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Monday, February 20th, 2006

Blogs and Barcodes – The Online Blurs into the Offline World

 

Blogs have become a bastion of free speech on the web – where anyone can start their own personal commentary on any topic for free. Businesses use blogs to post their latest news, celebrities make fans salivate as they update their blogs with news about their day, and they even demonstrated the power to keep online vendors in line (Google bombing). The fact is, blogs have become massively popular and it seems the sky is the limit for this online phenomenon. But that is not the end of the story, I wrote this article to tell you how blogs are soon going to influence buyers of your products in the offline world.

Yes you read that correctly; ‘the offline world.’ A new technology has been slated to emerge within the next 2 years that will blur the lines between the web and the real world and make blogging and in-turn SEO even more of a necessity for retailers. The key to this new world will be the popular cell phone and the emergence of barcode search technology.

Barcodes other wise known as UPC (Universal Product Code) are present on the packaging of every consumer product you find in your local retail store. These codes are often shown in a format of closely spaced vertical lines which when scanned by the store’s barcode reader will describe the product and the price. These barcodes were put in place to make monitoring and pricing inventory simpler for retailers. Unbeknownst to the retailers, such technology will soon be used to allow you, the consumer, to not only find the best price for a particular product but to check on consumer opinions of the product. Toshiba recently announced that as early as April 2007 this barcode technology will be available to consumers on its latest cell phone offering.

How this system works is best described by example. While visiting your local electronics warehouse you walk over to a new plasma television and your mouth impulsively begins to water as you watch the HD television feed gloriously swim across the screen. Next you look at the price and wonder just how much you could get for one of your limbs. Pricing aside, let’s assume you can afford the TV and you wonder how this TV stacks up against the plethora of similar Plasma TV’s displayed nearby. To answer your question you casually take out your camera-enabled cell phone and snap a shot of the barcode located below the TV. Within a few moments your cell phone screen displays a menu detailing an average consumer ranking of this TV as well as the best price found within your area. Now, armed with this invaluable data you can either move onto another TV that fits your needs or get the best price possible. Where does all of this information come from? Blogs of course; upon request of your barcode inquiry Toshiba’s servers will pole up to 100 blogs known to have information on the TV and provide you with an average rating based on the opinions found.

This concept has been around for a while but to my knowledge Toshiba is the first to announce a rollout with enough clout suitable to note. Once this technology has taken flight, and I have little doubt it will in one form or another, I anticipate there will be a serious need for a single entity to provide a spam-controlled, un-biased arena for search. Here enters the king of search; Google. Google already has the database and the technology to weed out a vast amount of spam and it would have everything to gain by including a search technology for barcode surfers. All of a sudden, this new technology will gain a legitimacy of epic proportions and consumers would be able to poll millions of blogs versus the mere 100 that Toshiba’s first generation will be capable of. A new generation of vendor accountability will be here and the consumer will be more powerful than ever before. Sound grandiose? Sure, I admit that I am excited, but the implications of this technology are undeniable; blogs and the rest of the online world will play a far larger role over which products are bought in the local store.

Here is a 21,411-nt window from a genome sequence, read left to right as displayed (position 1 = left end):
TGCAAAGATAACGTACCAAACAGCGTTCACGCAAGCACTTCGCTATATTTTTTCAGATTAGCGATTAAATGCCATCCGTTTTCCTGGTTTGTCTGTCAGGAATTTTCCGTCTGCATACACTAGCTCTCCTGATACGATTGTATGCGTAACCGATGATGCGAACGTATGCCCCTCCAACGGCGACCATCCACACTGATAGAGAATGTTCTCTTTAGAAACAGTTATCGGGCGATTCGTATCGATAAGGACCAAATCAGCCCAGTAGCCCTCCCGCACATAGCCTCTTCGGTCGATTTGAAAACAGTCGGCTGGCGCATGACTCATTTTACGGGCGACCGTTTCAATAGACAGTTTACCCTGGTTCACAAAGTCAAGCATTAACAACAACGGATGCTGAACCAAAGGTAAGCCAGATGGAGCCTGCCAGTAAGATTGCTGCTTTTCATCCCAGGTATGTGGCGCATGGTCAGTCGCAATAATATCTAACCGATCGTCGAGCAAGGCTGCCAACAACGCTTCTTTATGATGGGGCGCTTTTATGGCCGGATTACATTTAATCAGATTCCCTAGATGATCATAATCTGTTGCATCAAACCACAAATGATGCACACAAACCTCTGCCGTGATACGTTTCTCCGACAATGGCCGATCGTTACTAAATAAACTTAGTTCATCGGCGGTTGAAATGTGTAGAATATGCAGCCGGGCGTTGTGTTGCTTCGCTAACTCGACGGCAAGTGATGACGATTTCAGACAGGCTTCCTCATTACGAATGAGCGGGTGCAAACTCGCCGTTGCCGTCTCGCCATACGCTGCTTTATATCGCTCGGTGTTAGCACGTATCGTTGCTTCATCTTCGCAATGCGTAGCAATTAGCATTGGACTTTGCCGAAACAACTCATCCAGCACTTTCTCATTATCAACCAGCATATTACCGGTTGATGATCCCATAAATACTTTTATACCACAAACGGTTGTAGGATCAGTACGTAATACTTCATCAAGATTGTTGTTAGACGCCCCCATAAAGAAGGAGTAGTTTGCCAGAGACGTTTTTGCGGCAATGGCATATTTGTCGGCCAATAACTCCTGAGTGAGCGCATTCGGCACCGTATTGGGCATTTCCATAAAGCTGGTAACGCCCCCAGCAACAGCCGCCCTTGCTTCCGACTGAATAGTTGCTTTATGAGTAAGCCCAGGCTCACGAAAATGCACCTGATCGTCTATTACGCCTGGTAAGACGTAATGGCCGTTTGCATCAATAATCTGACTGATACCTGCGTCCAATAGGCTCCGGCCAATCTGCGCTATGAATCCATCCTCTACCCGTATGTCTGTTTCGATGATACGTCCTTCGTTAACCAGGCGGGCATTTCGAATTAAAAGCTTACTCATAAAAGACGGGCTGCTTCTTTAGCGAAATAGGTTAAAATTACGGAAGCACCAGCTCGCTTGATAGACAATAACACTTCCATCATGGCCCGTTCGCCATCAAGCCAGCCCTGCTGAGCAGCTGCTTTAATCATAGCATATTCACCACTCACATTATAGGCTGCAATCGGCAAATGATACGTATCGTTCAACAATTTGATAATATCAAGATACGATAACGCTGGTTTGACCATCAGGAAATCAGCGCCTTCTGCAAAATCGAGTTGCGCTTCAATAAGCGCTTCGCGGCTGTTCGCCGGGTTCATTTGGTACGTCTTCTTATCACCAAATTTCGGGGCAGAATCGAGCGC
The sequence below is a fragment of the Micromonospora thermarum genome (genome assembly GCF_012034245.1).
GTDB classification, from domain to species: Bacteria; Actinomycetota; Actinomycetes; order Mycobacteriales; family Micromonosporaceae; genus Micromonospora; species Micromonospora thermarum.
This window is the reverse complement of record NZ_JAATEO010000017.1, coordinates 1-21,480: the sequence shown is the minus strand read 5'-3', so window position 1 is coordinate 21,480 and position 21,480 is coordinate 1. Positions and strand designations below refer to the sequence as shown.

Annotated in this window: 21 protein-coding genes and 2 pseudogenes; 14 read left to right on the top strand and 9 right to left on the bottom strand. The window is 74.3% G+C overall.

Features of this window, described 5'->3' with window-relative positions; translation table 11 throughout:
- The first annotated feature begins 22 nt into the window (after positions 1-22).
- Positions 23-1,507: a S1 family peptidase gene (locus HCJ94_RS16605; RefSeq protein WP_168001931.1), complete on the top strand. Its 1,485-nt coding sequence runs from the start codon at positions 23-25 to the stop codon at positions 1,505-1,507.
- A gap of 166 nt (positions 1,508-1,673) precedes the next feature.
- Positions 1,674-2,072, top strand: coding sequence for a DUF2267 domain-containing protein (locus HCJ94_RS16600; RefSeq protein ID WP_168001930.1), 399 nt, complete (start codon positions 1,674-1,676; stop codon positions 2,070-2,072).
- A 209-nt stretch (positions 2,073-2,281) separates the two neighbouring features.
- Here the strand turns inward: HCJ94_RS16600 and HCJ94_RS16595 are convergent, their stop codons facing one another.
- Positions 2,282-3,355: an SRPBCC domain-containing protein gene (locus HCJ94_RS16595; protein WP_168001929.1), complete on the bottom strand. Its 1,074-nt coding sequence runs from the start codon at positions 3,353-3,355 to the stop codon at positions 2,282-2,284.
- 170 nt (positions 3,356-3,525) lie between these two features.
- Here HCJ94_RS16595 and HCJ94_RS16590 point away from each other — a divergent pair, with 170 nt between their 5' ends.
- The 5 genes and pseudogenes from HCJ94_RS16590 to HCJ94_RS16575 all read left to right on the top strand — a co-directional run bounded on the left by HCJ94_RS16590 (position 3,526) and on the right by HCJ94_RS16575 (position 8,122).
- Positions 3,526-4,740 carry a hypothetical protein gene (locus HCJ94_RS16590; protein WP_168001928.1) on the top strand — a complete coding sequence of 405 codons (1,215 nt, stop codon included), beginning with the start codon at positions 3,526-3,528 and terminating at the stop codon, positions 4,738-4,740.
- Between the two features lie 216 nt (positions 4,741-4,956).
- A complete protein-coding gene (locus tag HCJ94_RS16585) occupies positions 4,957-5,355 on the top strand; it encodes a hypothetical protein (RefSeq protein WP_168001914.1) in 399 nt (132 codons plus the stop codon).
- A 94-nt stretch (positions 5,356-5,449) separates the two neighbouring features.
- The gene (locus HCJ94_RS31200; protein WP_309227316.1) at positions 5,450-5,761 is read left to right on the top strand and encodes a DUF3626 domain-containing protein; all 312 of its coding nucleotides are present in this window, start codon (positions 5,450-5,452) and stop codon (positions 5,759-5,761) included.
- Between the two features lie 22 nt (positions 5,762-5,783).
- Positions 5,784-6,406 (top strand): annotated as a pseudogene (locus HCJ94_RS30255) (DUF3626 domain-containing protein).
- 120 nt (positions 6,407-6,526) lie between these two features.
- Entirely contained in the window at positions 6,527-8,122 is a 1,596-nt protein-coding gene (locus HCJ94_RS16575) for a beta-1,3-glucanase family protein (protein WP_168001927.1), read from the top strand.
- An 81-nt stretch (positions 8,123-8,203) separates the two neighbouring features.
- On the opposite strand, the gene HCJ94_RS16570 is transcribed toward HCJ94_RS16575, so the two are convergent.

With the emergence of this technology every vendor with an inch of respect for the Internet will have to create their own review blog where they will need to provide incentives for consumers to post product/service reviews. That’s right, not only will vendors have to provide a better product but they will need to ask consumers to help them promote it. After all, they will have to stand out from the rest of the vendors asking for the same favour! It will also be important for vendors to ensure that their review blog is optimized for the search engines so that home surfers can find their review sites and to ensure that Google indexes it regularly.

All-in-all I think this upcoming technology offers a wonder of positive possibilities; responsible product manufacturing, fiercely competitive pricing, further credibility for the Internet, and a boom in online investment. Another element which shouldn’t be missed is the further levelling of the online playing field; the best products, not necessarily the biggest vendors will have a chance at a large share of the consumer pie. You just have to love the free spirit of the ‘Net!


One Response to “Blogs and Barcodes – The Online Blurs into the Offline World”

  1. JohnC

    I almost believe that Toshiba’s model of a 100 select “reviewers” is a safer route to go, more like the Nielson’s Ratings. Using a select control group would practically eliminate the new round of corporate sponsored spam that would be inevitable if the reviews relied on Google’s algorithm.

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